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Unwitting and careless insults to religion, not an offence under IPC: Tripura HC

The Chief Justice held that only aggravated and deliberate form of insult to religion attracts punishment under section 295A of IPC

Sabrangindia 06 Mar 2021

tripura

The Tripura High Court has held that insults to religion made unwittingly or carelessly or without any deliberate or malicious intention to outrage the religious feelings of a class would not be an offence under section 295A of the Indian Penal Code.

The Chief Justice held, “Section 295A does not penalize any and every act of insult or an attempt to insult the religion or the religious beliefs but it penalizes only those acts of insults or attempts which have been perpetrated with the deliberate and malicious intention of outraging the religious feelings of a particular class.”

Section 295A of the Indian Penal Code lays down punishment for deliberate and malicious acts, intended to outrage reli­gious feelings of any class by insulting its religion or reli­gious beliefs.

The Single-judge Bench was hearing a petition for quashing of FIR registered against the petitioner last year for allegedly hurting the religious sentiments of the Hindu community by insulting the Bhagavad Gita on social media.

According to the complainant, “By putting such an un-tasteful and obscene comment on Hindu religion by saying that Gita, the sacred religious text is “thakbaji Gita”, the petitioner has hurt the religious feelings of Hindu community.” The petitioner, on the other hand contended that his post was unnecessarily twisted and misinterpreted.

Furthermore, he also argued that his post was in Bengali and that the complainant had misinterpreted it. His post actually meant that the Gita is a pan which fries swindlers and did not call the holy book deceitful and swindling.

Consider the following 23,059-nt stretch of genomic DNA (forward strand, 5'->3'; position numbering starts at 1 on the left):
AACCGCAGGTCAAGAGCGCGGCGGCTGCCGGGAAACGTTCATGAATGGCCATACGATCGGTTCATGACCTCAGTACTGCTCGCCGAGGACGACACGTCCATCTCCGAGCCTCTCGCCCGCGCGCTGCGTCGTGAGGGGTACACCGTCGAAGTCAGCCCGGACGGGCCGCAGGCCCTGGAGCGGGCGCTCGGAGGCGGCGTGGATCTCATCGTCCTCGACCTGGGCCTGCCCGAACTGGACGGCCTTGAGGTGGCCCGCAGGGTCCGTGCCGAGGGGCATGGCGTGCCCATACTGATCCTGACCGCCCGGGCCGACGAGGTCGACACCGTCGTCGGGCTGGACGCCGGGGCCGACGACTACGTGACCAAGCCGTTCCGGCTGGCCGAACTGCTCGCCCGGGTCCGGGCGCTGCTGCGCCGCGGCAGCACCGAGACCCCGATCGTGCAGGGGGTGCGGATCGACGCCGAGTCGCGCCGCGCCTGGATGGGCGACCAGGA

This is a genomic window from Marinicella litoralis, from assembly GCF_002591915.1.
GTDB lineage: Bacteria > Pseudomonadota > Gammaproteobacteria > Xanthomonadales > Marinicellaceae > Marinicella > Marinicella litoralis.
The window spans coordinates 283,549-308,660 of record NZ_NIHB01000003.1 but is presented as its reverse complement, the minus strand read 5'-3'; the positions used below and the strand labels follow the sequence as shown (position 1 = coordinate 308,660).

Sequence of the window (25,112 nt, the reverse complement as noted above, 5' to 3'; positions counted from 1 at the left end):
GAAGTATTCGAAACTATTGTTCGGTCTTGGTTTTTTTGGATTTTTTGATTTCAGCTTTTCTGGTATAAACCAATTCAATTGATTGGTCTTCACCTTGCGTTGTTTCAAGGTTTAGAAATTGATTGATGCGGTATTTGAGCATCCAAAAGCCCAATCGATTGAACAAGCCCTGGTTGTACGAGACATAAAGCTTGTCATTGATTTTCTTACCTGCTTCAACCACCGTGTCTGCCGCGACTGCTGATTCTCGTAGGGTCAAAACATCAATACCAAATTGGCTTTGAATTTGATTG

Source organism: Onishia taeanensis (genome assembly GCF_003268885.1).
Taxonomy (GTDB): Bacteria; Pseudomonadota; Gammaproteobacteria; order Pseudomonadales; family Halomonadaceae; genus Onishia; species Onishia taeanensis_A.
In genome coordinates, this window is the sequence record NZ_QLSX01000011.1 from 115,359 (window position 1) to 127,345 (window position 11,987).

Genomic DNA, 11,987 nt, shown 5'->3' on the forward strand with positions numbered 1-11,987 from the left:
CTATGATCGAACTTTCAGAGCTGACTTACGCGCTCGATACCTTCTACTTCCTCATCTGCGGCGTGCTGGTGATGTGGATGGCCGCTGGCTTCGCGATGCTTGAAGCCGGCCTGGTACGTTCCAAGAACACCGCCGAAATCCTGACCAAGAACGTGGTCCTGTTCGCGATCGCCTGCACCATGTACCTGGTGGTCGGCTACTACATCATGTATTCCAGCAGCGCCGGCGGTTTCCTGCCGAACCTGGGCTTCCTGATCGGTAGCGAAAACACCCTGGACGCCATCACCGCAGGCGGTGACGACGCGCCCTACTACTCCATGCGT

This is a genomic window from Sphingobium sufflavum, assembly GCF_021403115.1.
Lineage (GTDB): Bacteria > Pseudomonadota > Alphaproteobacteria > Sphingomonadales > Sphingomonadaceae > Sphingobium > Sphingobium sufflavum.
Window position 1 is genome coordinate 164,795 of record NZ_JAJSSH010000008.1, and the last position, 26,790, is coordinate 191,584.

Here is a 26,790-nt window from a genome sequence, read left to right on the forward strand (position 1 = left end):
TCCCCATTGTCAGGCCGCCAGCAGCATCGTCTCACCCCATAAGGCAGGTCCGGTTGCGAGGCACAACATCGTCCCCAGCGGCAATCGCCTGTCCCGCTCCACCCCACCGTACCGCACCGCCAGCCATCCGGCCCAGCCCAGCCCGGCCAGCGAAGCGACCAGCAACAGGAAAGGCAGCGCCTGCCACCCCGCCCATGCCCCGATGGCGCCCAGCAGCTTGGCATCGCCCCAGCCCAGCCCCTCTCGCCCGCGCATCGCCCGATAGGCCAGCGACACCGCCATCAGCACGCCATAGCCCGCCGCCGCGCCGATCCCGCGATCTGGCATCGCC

Court’s observations

The Chief Justice chose to observe the effects of social media in today’s world. He said, “With rapid spread of social media platforms, the right to free speech has got an entirely new dimension…. The society as well as the laws are grappling to keep pace with such rapid changes. What however continues to hold good is that the right of free speech guaranteed under Article 19(1)(a) of the Constitution is subject to reasonable restrictions that may be imposed by the State in the interests of sovereignty and integrity of India, security of the State, friendly relations with foreign states, public order, decency or morality, contempt of Court, defamation or incitement of an offence.”

The Bench referred to the top court’s order in Ramji Lal Modi versus State of U.P (1957), to state that section 295A only punishes “aggravated” form of insult to religion when it is perpetrated with the deliberate and malicious intention of outraging the religious feelings of that class.

Considering the facts of this case, the Tripura High Court said, “Neither in the complaint nor before me by the State any such previous posts of the petitioner of offending nature, even if for the moment one were to presume that the present post is one, has been placed on record. Mere passing allegation of the petitioner being in habit of placing such posts, cannot be the ground for permitting a fishing inquiry. Coming to the post by itself, without there being any background or foreground, it is not possible for any reasonable human being with ordinary common sense and intelligence, to discern any derogatory or demeaning meaning being ascribed by the petitioner to the holy book.”

As freedom of speech and expression is a guaranteed fundamental right, the High Court said, “The law is clear. The petitioner can hold his personal beliefs and within the framework of law can also express them, as long as he does not transgress any of the restrictions imposed by law to the freedom of his speech and expression.”

Finally, observing that the “words used by the petitioner and which I have reproduced for accuracy in the original Bengali script, do not convey even remotely the meaning which the complainant seeks to extract out of the expression”, his FIR was quashed.

The judgment may be read here: 

 

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Unwitting and careless insults to religion, not an offence under IPC: Tripura HC